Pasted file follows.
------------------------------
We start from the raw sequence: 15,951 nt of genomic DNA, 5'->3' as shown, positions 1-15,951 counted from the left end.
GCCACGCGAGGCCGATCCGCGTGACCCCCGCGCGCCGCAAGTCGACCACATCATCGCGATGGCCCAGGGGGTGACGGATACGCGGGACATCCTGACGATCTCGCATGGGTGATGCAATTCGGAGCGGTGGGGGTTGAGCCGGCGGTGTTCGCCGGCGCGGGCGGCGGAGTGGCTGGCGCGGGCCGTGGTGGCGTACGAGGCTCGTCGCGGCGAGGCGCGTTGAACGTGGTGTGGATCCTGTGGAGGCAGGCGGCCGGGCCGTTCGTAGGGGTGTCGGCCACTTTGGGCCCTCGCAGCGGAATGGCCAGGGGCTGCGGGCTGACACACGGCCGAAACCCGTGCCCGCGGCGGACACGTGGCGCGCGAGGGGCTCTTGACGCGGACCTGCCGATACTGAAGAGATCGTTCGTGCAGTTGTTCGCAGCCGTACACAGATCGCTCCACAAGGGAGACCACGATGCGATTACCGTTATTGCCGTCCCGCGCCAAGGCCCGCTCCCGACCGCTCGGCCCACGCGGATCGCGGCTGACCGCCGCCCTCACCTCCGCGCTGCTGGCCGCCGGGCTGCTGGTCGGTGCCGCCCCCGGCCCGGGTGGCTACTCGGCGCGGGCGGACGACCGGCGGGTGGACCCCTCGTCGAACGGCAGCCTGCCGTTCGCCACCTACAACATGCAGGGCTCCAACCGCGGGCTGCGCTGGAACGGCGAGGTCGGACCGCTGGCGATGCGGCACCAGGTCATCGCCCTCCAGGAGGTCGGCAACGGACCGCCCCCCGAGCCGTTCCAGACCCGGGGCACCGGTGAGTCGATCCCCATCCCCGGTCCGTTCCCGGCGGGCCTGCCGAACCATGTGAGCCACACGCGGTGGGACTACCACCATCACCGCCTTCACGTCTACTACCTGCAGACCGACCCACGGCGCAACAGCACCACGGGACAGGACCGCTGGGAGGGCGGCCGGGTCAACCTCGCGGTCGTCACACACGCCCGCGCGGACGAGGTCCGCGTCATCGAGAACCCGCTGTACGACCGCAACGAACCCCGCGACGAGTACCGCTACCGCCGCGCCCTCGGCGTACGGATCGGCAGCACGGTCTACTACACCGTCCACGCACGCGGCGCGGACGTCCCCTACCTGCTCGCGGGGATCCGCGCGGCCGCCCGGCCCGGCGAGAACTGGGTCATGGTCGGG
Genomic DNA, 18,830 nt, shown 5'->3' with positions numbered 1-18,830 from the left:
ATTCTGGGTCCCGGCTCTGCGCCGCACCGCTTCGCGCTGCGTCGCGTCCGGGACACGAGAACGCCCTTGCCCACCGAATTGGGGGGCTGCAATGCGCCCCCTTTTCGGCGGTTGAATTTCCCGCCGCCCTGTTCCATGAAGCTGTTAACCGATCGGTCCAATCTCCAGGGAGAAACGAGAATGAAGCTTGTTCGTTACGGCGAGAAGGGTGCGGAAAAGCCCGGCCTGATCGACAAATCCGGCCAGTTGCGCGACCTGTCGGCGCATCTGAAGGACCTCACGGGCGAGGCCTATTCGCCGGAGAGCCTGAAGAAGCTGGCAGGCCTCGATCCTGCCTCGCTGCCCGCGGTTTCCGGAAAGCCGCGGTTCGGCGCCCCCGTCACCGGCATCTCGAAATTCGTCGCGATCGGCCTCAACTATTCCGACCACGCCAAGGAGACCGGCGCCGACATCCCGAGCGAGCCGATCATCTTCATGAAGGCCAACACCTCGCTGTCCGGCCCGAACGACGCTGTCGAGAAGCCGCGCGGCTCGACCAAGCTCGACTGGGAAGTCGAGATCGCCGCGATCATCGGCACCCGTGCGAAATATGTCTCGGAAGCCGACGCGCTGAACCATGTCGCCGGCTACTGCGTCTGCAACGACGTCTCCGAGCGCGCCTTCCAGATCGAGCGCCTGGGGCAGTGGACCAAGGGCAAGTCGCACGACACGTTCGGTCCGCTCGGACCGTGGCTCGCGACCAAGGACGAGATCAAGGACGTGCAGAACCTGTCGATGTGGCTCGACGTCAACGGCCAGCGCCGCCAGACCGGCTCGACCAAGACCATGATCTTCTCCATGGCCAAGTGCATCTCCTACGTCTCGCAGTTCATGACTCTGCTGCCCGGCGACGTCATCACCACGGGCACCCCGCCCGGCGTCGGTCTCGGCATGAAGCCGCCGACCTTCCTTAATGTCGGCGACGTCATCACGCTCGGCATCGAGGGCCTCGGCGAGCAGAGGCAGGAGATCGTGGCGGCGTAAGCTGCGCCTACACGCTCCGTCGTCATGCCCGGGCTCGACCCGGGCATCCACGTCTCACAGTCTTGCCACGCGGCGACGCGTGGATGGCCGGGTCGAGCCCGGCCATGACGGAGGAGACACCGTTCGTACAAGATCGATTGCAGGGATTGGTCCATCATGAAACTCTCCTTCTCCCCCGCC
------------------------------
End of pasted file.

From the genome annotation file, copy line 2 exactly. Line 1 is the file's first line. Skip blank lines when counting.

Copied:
GCCACGCGAGGCCGATCCGCGTGACCCCCGCGCGCCGCAAGTCGACCACATCATCGCGATGGCCCAGGGGGTGACGGATACGCGGGACATCCTGACGATCTCGCATGGGTGATGCAATTCGGAGCGGTGGGGGTTGAGCCGGCGGTGTTCGCCGGCGCGGGCGGCGGAGTGGCTGGCGCGGGCCGTGGTGGCGTACGAGGCTCGTCGCGGCGAGGCGCGTTGAACGTGGTGTGGATCCTGTGGAGGCAGGCGGCCGGGCCGTTCGTAGGGGTGTCGGCCACTTTGGGCCCTCGCAGCGGAATGGCCAGGGGCTGCGGGCTGACACACGGCCGAAACCCGTGCCCGCGGCGGACACGTGGCGCGCGAGGGGCTCTTGACGCGGACCTGCCGATACTGAAGAGATCGTTCGTGCAGTTGTTCGCAGCCGTACACAGATCGCTCCACAAGGGAGACCACGATGCGATTACCGTTATTGCCGTCCCGCGCCAAGGCCCGCTCCCGACCGCTCGGCCCACGCGGATCGCGGCTGACCGCCGCCCTCACCTCCGCGCTGCTGGCCGCCGGGCTGCTGGTCGGTGCCGCCCCCGGCCCGGGTGGCTACTCGGCGCGGGCGGACGACCGGCGGGTGGACCCCTCGTCGAACGGCAGCCTGCCGTTCGCCACCTACAACATGCAGGGCTCCAACCGCGGGCTGCGCTGGAACGGCGAGGTCGGACCGCTGGCGATGCGGCACCAGGTCATCGCCCTCCAGGAGGTCGGCAACGGACCGCCCCCCGAGCCGTTCCAGACCCGGGGCACCGGTGAGTCGATCCCCATCCCCGGTCCGTTCCCGGCGGGCCTGCCGAACCATGTGAGCCACACGCGGTGGGACTACCACCATCACCGCCTTCACGTCTACTACCTGCAGACCGACCCACGGCGCAACAGCACCACGGGACAGGACCGCTGGGAGGGCGGCCGGGTCAACCTCGCGGTCGTCACACACGCCCGCGCGGACGAGGTCCGCGTCATCGAGAACCCGCTGTACGACCGCAACGAACCCCGCGACGAGTACCGCTACCGCCGCGCCCTCGGCGTACGGATCGGCAGCACGGTCTACTACACCGTCCACGCACGCGGCGCGGACGTCCCCTACCTGCTCGCGGGGATCCGCGCGGCCGCCCGGCCCGGCGAGAACTGGGTCATGGTCGGG